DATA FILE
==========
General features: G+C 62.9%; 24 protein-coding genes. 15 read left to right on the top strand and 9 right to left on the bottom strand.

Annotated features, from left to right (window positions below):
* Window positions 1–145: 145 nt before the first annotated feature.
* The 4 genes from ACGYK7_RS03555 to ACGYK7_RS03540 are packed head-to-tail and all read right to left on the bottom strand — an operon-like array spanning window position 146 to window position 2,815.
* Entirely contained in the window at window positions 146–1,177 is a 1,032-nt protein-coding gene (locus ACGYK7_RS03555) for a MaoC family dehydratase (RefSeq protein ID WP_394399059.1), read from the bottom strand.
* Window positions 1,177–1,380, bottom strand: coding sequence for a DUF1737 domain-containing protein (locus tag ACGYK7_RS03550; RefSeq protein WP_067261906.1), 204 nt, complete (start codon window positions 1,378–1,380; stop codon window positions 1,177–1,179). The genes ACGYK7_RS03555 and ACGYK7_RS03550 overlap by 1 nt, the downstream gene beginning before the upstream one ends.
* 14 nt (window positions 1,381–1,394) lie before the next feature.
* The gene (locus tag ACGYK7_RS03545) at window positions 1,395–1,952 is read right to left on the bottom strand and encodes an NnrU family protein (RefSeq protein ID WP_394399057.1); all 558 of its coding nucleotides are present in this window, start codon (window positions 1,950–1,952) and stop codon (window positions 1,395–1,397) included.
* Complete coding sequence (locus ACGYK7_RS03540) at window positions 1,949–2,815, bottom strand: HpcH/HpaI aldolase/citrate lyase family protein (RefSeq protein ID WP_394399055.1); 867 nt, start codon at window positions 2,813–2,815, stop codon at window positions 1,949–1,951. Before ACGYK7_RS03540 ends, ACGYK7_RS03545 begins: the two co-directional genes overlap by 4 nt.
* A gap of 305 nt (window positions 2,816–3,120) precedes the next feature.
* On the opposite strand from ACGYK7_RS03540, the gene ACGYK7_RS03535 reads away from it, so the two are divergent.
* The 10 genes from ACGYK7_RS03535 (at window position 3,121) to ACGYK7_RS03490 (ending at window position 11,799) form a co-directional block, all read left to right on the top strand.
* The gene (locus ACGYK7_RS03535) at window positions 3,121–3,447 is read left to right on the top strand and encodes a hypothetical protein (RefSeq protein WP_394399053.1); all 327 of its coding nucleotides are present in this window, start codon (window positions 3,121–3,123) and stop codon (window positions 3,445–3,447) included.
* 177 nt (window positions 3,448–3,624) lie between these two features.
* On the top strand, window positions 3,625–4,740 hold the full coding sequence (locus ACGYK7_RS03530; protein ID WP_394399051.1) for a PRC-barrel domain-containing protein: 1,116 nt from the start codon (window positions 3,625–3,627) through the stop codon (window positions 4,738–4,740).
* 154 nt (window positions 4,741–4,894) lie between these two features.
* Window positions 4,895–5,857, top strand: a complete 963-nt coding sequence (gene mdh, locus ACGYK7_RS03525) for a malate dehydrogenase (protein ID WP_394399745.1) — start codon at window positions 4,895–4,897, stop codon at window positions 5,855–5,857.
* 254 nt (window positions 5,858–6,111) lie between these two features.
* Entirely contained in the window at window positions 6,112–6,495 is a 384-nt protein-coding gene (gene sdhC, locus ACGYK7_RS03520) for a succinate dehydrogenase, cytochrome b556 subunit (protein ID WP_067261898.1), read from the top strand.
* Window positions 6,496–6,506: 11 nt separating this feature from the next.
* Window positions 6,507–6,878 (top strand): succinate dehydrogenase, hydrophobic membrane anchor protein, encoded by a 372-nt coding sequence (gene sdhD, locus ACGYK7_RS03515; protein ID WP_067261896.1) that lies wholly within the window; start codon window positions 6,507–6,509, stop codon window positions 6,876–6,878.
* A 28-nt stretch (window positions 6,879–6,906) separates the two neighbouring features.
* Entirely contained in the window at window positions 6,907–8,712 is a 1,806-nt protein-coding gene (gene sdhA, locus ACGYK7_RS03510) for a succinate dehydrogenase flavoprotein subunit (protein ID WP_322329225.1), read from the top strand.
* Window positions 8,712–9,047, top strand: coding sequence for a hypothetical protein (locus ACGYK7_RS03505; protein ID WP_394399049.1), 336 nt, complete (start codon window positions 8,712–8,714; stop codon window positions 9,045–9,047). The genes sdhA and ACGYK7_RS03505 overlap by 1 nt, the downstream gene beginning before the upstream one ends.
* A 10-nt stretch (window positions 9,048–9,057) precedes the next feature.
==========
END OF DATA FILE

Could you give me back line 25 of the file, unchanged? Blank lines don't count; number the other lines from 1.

* A 10-nt stretch (window positions 9,048–9,057) precedes the next feature.